Fielding Dawson

From Wikipedia, the free encyclopedia
Jump to: navigation, search
Fielding Dawson

Fielding Dawson (August 2, 1930 – January 5, 2002) was a Beat-era author of short stories and novels, and a student at Black Mountain College. He was also a painter and collagist whose works were seen in several books of poetry and many literary magazines.

Born in New York City, Dawson was known for his stream-of-consciousness style. Much of his work was lax in punctuation to emphasize the immediacy of thought. Additionally, dialogue would often be used to break this up. His lack of deference toward tradition in writing, other than that of the necessity to evoke humanity, often painfully raw, is what puts him in the category of many of his better-known contemporaries, such as Jack Kerouac or Allen Ginsberg.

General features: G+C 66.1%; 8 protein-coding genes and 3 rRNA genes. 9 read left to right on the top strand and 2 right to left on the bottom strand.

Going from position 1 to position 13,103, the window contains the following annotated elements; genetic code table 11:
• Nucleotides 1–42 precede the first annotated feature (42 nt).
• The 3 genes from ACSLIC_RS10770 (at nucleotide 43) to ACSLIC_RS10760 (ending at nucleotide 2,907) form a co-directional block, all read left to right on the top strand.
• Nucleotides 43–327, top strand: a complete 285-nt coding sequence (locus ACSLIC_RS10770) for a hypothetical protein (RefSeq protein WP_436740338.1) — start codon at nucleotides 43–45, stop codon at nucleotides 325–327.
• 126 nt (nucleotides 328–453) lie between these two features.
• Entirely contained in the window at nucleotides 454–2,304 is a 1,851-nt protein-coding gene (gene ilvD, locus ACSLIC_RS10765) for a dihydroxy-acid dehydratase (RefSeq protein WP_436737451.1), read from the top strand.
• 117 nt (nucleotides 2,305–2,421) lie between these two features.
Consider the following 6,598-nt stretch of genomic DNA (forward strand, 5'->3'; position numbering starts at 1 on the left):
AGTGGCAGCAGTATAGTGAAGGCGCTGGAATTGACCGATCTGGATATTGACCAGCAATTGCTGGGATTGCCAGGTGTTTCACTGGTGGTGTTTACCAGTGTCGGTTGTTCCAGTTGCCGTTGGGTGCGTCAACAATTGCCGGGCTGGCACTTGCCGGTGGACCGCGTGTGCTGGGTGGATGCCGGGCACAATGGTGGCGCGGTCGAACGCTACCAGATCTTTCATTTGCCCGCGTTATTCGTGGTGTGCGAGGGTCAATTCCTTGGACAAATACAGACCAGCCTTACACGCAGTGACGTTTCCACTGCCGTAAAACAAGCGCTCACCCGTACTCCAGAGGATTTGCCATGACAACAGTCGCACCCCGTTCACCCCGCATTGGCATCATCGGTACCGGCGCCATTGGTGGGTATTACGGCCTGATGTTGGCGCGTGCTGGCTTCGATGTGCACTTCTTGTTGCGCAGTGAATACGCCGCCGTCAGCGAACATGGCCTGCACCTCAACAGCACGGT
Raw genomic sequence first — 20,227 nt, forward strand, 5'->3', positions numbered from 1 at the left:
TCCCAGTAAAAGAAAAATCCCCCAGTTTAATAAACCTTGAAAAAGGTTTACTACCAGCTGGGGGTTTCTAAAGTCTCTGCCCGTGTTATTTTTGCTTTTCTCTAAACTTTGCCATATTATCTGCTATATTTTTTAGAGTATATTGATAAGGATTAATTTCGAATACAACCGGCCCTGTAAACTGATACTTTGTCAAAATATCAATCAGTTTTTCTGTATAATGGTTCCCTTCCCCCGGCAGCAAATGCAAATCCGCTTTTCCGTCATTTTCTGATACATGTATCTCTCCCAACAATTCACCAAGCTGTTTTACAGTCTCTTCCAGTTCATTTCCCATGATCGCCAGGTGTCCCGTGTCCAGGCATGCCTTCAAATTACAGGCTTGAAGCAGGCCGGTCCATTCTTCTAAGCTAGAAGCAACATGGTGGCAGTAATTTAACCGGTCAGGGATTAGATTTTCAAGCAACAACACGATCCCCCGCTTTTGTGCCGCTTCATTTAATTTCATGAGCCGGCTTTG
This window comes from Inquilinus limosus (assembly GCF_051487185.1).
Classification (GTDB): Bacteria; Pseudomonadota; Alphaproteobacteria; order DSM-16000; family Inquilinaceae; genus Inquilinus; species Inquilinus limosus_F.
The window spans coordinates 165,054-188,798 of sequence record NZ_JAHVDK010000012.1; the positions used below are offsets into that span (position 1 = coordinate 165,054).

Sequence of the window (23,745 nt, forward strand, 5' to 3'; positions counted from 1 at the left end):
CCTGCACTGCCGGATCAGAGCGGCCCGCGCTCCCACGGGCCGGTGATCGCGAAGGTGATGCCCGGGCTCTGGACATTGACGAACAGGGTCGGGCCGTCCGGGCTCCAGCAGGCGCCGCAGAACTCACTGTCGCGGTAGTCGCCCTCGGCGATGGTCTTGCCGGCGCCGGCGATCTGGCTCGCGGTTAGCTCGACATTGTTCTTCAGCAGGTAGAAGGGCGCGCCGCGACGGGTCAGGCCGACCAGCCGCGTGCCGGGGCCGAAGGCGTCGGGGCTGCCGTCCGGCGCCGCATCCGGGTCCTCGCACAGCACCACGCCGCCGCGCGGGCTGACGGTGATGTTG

Dawson was still writing up until his unexpected death in January 2002. He had become a teacher, first in prisons like Sing Sing, at the Jack Kerouac School of Disembodied Poetics at the Naropa Institute in Boulder, where he taught regularly, and continuing on to work with at-risk students at Upward Bound High School in Hartwick, New York.

He was recently called "The Best St. Louis Writer You've Never Read" by David Clewell, a professor of history at Webster University.

Partial bibliography[edit]

Sources[edit]